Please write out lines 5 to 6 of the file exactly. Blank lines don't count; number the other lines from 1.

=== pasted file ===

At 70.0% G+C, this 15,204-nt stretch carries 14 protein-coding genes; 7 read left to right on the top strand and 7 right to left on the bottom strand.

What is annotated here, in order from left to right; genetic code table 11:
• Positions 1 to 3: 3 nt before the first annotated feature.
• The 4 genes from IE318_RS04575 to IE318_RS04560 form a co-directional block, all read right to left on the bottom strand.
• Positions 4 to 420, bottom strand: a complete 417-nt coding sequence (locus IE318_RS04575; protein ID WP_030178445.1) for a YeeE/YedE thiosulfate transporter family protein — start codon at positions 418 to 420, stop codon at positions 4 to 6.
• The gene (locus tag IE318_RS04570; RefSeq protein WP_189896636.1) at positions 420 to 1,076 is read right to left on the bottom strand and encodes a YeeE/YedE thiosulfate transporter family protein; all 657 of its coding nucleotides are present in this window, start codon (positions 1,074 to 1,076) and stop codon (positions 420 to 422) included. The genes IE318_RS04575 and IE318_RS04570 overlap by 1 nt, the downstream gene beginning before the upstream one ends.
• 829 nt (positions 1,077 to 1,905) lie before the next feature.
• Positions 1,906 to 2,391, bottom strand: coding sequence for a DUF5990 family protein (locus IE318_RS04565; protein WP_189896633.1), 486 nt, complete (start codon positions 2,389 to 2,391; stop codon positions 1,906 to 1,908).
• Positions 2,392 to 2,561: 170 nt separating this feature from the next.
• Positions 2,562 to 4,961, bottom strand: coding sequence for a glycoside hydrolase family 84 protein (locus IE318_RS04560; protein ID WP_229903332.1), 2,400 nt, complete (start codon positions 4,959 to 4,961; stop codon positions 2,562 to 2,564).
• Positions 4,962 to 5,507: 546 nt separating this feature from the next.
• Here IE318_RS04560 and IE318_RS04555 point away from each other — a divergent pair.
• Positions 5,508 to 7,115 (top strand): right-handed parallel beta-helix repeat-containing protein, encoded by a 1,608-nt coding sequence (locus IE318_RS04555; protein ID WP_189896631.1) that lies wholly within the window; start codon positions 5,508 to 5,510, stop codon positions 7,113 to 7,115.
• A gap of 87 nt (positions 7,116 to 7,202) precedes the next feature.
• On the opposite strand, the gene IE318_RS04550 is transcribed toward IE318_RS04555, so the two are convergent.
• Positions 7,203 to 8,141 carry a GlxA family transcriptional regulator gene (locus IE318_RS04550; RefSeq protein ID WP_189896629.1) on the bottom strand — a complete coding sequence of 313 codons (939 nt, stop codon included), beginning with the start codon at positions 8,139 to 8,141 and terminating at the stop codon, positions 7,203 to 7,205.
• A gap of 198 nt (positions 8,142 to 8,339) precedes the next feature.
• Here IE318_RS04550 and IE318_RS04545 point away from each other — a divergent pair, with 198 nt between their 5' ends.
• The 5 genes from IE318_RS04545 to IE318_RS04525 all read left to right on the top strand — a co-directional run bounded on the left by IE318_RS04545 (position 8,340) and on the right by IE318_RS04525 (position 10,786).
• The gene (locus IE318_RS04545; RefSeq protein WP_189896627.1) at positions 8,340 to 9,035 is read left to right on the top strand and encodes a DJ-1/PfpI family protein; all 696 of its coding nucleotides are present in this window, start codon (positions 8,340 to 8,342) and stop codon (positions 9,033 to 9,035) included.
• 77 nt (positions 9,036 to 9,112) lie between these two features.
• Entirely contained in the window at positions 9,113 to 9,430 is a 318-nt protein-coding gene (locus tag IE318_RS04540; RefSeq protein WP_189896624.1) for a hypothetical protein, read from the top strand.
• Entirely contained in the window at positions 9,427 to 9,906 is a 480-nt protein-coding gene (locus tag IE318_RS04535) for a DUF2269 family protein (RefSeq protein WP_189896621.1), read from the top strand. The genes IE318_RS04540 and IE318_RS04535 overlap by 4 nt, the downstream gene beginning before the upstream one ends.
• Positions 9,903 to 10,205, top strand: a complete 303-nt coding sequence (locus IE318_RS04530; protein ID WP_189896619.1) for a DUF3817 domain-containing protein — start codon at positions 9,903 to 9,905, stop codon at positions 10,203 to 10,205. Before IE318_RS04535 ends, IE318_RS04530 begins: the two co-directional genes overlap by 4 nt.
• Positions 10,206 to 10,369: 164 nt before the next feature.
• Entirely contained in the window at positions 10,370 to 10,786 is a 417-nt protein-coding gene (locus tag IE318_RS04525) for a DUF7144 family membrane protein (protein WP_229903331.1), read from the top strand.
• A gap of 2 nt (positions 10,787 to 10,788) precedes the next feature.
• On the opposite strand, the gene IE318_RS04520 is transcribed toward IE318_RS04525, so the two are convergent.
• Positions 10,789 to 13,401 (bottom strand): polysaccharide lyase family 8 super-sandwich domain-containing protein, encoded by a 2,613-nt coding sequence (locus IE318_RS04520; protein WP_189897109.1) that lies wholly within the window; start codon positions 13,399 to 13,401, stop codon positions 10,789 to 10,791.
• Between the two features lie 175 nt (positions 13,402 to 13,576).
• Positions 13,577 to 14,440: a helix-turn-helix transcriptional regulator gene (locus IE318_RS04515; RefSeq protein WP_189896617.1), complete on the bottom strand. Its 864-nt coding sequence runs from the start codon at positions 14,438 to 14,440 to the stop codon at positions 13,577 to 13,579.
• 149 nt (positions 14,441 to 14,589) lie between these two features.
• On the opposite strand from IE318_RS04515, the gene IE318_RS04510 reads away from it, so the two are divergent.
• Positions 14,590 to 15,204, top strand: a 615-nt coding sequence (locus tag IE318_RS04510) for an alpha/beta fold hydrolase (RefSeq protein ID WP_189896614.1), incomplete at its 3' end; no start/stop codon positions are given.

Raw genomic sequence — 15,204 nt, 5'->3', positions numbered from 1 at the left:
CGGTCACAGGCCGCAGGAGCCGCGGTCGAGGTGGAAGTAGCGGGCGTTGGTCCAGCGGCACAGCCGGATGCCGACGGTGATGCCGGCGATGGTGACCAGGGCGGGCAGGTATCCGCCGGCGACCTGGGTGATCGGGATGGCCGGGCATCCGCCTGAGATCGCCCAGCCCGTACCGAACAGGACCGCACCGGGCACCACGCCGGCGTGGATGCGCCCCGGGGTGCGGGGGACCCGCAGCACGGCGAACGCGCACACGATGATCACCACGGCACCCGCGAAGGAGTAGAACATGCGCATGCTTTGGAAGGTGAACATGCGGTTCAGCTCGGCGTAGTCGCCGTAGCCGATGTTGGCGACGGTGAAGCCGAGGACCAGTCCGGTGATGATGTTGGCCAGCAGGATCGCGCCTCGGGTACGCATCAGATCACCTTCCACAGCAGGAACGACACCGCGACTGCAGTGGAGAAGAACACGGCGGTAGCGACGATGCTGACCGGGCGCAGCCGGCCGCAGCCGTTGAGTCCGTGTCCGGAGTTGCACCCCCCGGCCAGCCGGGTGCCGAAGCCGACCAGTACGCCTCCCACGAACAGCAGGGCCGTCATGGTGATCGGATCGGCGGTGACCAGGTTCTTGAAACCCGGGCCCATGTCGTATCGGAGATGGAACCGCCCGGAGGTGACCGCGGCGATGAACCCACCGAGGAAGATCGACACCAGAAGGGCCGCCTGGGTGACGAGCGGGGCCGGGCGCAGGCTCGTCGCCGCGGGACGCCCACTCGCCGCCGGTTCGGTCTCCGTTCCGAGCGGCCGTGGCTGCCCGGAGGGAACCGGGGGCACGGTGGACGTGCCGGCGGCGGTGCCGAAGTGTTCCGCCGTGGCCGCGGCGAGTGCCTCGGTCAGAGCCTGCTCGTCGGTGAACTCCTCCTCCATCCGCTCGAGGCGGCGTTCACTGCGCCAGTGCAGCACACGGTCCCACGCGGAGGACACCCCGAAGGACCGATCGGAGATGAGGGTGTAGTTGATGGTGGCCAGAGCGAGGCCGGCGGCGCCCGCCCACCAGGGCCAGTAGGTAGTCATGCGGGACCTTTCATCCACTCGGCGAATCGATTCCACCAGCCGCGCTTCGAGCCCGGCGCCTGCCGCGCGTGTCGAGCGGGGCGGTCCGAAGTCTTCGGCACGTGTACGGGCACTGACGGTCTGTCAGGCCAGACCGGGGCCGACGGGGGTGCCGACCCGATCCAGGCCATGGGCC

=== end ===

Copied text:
• Positions 4 to 420, bottom strand: a complete 417-nt coding sequence (locus IE318_RS04575; protein ID WP_030178445.1) for a YeeE/YedE thiosulfate transporter family protein — start codon at positions 418 to 420, stop codon at positions 4 to 6.
• The gene (locus tag IE318_RS04570; RefSeq protein WP_189896636.1) at positions 420 to 1,076 is read right to left on the bottom strand and encodes a YeeE/YedE thiosulfate transporter family protein; all 657 of its coding nucleotides are present in this window, start codon (positions 1,074 to 1,076) and stop codon (positions 420 to 422) included. The genes IE318_RS04575 and IE318_RS04570 overlap by 1 nt, the downstream gene beginning before the upstream one ends.